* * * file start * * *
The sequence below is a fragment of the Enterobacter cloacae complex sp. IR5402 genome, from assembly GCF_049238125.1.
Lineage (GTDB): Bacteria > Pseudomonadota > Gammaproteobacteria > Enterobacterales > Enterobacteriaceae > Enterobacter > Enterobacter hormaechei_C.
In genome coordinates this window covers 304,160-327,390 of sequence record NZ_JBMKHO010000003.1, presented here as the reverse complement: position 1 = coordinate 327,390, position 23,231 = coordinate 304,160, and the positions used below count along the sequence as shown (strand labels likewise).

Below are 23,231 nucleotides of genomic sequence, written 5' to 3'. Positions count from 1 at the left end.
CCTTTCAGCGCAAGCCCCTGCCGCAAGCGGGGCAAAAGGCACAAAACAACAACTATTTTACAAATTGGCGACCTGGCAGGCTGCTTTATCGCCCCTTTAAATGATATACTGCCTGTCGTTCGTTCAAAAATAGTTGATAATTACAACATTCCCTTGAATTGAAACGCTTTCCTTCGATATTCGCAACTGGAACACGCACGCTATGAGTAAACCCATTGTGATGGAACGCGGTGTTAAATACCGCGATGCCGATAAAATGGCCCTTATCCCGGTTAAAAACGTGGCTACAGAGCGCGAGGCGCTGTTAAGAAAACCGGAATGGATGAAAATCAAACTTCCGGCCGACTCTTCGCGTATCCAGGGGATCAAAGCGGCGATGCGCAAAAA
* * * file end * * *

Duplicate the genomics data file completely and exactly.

The sequence below is a fragment of the Enterobacter cloacae complex sp. IR5402 genome, from assembly GCF_049238125.1.
Lineage (GTDB): Bacteria > Pseudomonadota > Gammaproteobacteria > Enterobacterales > Enterobacteriaceae > Enterobacter > Enterobacter hormaechei_C.
In genome coordinates this window covers 304,160-327,390 of sequence record NZ_JBMKHO010000003.1, presented here as the reverse complement: position 1 = coordinate 327,390, position 23,231 = coordinate 304,160, and the positions used below count along the sequence as shown (strand labels likewise).

Below are 23,231 nucleotides of genomic sequence, written 5' to 3'. Positions count from 1 at the left end.
CCTTTCAGCGCAAGCCCCTGCCGCAAGCGGGGCAAAAGGCACAAAACAACAACTATTTTACAAATTGGCGACCTGGCAGGCTGCTTTATCGCCCCTTTAAATGATATACTGCCTGTCGTTCGTTCAAAAATAGTTGATAATTACAACATTCCCTTGAATTGAAACGCTTTCCTTCGATATTCGCAACTGGAACACGCACGCTATGAGTAAACCCATTGTGATGGAACGCGGTGTTAAATACCGCGATGCCGATAAAATGGCCCTTATCCCGGTTAAAAACGTGGCTACAGAGCGCGAGGCGCTGTTAAGAAAACCGGAATGGATGAAAATCAAACTTCCGGCCGACTCTTCGCGTATCCAGGGGATCAAAGCGGCGATGCGCAAAAA